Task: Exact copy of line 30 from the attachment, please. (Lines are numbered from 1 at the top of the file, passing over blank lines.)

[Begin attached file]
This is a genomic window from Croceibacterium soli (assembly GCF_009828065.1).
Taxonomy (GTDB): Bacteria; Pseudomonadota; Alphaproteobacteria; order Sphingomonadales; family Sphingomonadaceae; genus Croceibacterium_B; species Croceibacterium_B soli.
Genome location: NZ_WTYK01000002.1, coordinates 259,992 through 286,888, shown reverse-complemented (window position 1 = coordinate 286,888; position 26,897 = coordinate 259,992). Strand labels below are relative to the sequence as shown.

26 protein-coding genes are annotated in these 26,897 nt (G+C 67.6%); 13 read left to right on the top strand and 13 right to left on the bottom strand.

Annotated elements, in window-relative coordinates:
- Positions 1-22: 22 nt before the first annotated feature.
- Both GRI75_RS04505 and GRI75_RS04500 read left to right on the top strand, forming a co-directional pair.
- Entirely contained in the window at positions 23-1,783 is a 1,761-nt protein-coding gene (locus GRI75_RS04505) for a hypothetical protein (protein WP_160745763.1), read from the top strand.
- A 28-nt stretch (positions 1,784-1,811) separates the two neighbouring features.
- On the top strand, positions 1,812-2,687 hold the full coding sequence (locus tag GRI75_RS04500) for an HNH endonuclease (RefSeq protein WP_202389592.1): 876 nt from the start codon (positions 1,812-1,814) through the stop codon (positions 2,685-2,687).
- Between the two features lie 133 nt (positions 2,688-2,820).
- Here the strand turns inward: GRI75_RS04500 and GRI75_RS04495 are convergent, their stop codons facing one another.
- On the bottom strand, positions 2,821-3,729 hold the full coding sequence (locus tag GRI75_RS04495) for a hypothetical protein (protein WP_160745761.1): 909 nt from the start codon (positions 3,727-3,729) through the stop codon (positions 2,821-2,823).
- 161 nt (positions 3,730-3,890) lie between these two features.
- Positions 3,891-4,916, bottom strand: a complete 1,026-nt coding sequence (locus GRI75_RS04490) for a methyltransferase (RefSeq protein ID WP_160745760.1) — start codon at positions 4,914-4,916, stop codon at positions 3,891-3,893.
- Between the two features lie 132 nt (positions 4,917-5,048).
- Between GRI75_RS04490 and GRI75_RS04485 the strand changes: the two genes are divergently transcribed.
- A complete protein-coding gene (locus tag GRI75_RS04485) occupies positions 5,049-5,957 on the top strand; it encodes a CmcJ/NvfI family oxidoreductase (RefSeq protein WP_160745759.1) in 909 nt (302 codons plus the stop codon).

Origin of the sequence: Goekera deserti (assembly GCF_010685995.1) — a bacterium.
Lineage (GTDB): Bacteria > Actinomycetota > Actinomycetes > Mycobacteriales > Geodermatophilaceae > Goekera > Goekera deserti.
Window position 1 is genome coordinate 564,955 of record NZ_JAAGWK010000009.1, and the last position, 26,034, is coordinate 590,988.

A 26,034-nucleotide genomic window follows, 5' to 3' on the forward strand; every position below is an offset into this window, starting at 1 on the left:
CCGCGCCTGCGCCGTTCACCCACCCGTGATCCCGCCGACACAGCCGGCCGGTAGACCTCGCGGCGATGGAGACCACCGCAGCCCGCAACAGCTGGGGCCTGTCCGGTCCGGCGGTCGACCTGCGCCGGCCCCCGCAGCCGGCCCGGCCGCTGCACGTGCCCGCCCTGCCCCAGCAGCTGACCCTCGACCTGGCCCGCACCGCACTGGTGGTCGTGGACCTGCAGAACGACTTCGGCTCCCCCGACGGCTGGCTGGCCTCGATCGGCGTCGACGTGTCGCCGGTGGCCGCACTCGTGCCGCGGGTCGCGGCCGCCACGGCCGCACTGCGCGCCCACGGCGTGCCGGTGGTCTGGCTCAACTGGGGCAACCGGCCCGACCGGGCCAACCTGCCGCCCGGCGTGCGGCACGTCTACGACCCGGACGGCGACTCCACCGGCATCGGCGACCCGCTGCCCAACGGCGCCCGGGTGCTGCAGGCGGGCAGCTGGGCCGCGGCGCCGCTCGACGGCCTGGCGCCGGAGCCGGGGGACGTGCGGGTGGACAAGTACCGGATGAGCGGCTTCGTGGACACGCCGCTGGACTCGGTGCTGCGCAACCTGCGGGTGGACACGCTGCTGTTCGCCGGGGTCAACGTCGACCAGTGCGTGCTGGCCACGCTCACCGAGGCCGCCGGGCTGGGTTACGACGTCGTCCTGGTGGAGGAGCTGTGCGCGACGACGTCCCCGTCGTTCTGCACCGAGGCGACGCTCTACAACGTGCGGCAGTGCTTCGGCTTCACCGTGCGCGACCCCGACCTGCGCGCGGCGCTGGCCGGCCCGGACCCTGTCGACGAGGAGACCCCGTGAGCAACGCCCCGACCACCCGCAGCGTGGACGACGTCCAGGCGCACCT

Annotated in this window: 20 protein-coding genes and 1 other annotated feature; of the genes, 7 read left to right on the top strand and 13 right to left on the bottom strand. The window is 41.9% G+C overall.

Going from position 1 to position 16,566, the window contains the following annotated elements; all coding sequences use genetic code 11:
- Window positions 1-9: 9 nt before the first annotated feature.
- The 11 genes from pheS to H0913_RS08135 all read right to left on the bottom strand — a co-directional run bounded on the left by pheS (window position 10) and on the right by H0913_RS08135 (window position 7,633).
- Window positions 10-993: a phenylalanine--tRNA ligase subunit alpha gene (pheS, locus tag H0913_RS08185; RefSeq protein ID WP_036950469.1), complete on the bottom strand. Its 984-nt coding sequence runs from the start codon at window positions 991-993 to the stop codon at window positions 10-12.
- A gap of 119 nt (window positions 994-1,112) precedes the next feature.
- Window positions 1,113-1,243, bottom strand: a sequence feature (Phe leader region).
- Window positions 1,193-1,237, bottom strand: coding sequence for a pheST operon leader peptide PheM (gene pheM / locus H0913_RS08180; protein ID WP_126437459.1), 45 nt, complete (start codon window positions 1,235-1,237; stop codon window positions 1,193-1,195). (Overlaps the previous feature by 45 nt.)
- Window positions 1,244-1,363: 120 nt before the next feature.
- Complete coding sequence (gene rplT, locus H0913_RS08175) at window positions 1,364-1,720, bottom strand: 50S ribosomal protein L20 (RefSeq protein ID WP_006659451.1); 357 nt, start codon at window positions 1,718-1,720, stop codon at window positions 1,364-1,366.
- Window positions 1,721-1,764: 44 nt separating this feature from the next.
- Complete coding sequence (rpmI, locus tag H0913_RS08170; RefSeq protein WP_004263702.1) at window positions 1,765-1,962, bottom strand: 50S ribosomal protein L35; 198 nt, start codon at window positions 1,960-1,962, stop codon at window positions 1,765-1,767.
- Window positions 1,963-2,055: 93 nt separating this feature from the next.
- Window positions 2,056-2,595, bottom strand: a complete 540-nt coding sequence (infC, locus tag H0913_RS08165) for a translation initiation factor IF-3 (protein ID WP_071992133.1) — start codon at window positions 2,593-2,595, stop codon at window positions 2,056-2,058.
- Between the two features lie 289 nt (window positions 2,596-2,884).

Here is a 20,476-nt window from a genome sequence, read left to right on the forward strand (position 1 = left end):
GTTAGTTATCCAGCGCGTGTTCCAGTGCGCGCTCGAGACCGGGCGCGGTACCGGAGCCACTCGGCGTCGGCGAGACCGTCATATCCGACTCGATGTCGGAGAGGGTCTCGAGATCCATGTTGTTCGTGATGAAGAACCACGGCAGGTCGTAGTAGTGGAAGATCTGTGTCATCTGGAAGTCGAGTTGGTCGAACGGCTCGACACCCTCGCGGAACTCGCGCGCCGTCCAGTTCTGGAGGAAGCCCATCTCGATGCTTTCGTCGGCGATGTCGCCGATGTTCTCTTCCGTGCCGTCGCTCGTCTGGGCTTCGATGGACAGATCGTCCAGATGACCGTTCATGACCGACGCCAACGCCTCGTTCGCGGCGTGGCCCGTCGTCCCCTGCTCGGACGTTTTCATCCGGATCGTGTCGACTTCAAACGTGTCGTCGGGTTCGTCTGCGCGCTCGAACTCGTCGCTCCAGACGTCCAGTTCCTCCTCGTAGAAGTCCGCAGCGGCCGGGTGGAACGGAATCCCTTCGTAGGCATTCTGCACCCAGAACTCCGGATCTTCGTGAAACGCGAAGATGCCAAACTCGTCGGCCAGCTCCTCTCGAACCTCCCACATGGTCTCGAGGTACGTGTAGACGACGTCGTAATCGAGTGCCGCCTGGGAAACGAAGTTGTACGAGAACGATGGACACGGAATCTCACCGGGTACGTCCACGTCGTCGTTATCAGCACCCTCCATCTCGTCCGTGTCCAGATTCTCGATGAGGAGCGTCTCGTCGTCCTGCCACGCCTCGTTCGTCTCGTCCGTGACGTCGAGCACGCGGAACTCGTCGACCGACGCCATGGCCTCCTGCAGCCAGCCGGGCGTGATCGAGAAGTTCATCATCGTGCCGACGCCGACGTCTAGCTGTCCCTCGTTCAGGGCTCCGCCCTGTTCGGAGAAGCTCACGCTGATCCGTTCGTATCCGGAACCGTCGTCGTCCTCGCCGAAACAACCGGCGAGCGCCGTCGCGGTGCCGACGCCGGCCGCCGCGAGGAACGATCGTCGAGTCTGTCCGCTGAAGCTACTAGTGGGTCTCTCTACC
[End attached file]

- Window positions 1,113-1,243, bottom strand: a sequence feature (Phe leader region).